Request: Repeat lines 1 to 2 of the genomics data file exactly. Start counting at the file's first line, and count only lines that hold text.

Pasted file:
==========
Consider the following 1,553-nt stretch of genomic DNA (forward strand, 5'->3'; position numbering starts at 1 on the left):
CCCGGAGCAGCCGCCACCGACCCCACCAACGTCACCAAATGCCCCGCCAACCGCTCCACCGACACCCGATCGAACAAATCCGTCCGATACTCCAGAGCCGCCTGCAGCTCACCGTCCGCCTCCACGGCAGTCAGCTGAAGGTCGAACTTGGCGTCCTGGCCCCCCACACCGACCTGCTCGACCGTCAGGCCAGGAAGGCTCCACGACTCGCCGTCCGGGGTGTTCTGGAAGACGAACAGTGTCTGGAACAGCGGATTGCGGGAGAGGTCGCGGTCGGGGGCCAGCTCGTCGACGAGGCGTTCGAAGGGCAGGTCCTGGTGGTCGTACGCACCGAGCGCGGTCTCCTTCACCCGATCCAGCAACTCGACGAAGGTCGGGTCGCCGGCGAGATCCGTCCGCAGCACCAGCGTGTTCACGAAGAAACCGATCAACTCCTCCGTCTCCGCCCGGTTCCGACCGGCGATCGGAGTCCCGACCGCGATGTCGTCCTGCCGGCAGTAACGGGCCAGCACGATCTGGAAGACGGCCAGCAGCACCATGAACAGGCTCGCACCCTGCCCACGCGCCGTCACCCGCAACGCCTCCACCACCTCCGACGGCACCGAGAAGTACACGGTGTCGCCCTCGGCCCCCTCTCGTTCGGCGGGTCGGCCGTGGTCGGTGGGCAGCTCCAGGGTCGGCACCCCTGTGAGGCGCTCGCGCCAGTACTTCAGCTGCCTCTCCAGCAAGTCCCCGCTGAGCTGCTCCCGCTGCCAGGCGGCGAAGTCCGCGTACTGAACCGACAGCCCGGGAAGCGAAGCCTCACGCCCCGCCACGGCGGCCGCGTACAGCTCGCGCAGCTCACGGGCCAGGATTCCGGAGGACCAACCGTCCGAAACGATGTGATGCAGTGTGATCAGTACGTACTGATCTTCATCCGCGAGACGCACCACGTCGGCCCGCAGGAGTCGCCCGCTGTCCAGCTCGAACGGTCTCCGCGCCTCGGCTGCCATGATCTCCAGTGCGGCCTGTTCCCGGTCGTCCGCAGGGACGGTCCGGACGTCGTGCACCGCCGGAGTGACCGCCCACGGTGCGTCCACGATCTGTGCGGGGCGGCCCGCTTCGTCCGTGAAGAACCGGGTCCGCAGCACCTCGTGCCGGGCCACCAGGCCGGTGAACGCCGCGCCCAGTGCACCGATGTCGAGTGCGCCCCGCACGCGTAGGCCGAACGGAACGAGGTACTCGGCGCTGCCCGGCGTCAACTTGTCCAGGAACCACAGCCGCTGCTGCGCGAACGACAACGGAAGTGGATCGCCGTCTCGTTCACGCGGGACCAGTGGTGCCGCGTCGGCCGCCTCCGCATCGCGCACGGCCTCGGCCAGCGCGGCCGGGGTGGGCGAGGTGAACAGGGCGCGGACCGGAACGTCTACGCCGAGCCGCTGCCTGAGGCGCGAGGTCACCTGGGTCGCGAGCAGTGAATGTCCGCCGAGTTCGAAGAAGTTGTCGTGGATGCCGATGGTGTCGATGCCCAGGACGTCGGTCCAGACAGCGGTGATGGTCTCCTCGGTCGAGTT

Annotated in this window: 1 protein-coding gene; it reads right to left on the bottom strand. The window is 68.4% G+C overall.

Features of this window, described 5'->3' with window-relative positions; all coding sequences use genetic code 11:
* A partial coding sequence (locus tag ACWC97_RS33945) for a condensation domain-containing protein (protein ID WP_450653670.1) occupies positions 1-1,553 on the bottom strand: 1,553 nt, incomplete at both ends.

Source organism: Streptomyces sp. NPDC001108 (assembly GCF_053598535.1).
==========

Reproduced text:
Consider the following 1,553-nt stretch of genomic DNA (forward strand, 5'->3'; position numbering starts at 1 on the left):
CCCGGAGCAGCCGCCACCGACCCCACCAACGTCACCAAATGCCCCGCCAACCGCTCCACCGACACCCGATCGAACAAATCCGTCCGATACTCCAGAGCCGCCTGCAGCTCACCGTCCGCCTCCACGGCAGTCAGCTGAAGGTCGAACTTGGCGTCCTGGCCCCCCACACCGACCTGCTCGACCGTCAGGCCAGGAAGGCTCCACGACTCGCCGTCCGGGGTGTTCTGGAAGACGAACAGTGTCTGGAACAGCGGATTGCGGGAGAGGTCGCGGTCGGGGGCCAGCTCGTCGACGAGGCGTTCGAAGGGCAGGTCCTGGTGGTCGTACGCACCGAGCGCGGTCTCCTTCACCCGATCCAGCAACTCGACGAAGGTCGGGTCGCCGGCGAGATCCGTCCGCAGCACCAGCGTGTTCACGAAGAAACCGATCAACTCCTCCGTCTCCGCCCGGTTCCGACCGGCGATCGGAGTCCCGACCGCGATGTCGTCCTGCCGGCAGTAACGGGCCAGCACGATCTGGAAGACGGCCAGCAGCACCATGAACAGGCTCGCACCCTGCCCACGCGCCGTCACCCGCAACGCCTCCACCACCTCCGACGGCACCGAGAAGTACACGGTGTCGCCCTCGGCCCCCTCTCGTTCGGCGGGTCGGCCGTGGTCGGTGGGCAGCTCCAGGGTCGGCACCCCTGTGAGGCGCTCGCGCCAGTACTTCAGCTGCCTCTCCAGCAAGTCCCCGCTGAGCTGCTCCCGCTGCCAGGCGGCGAAGTCCGCGTACTGAACCGACAGCCCGGGAAGCGAAGCCTCACGCCCCGCCACGGCGGCCGCGTACAGCTCGCGCAGCTCACGGGCCAGGATTCCGGAGGACCAACCGTCCGAAACGATGTGATGCAGTGTGATCAGTACGTACTGATCTTCATCCGCGAGACGCACCACGTCGGCCCGCAGGAGTCGCCCGCTGTCCAGCTCGAACGGTCTCCGCGCCTCGGCTGCCATGATCTCCAGTGCGGCCTGTTCCCGGTCGTCCGCAGGGACGGTCCGGACGTCGTGCACCGCCGGAGTGACCGCCCACGGTGCGTCCACGATCTGTGCGGGGCGGCCCGCTTCGTCCGTGAAGAACCGGGTCCGCAGCACCTCGTGCCGGGCCACCAGGCCGGTGAACGCCGCGCCCAGTGCACCGATGTCGAGTGCGCCCCGCACGCGTAGGCCGAACGGAACGAGGTACTCGGCGCTGCCCGGCGTCAACTTGTCCAGGAACCACAGCCGCTGCTGCGCGAACGACAACGGAAGTGGATCGCCGTCTCGTTCACGCGGGACCAGTGGTGCCGCGTCGGCCGCCTCCGCATCGCGCACGGCCTCGGCCAGCGCGGCCGGGGTGGGCGAGGTGAACAGGGCGCGGACCGGAACGTCTACGCCGAGCCGCTGCCTGAGGCGCGAGGTCACCTGGGTCGCGAGCAGTGAATGTCCGCCGAGTTCGAAGAAGTTGTCGTGGATGCCGATGGTGTCGATGCCCAGGACGTCGGTCCAGACAGCGGTGATGGTCTCCTCGGTCGAGTT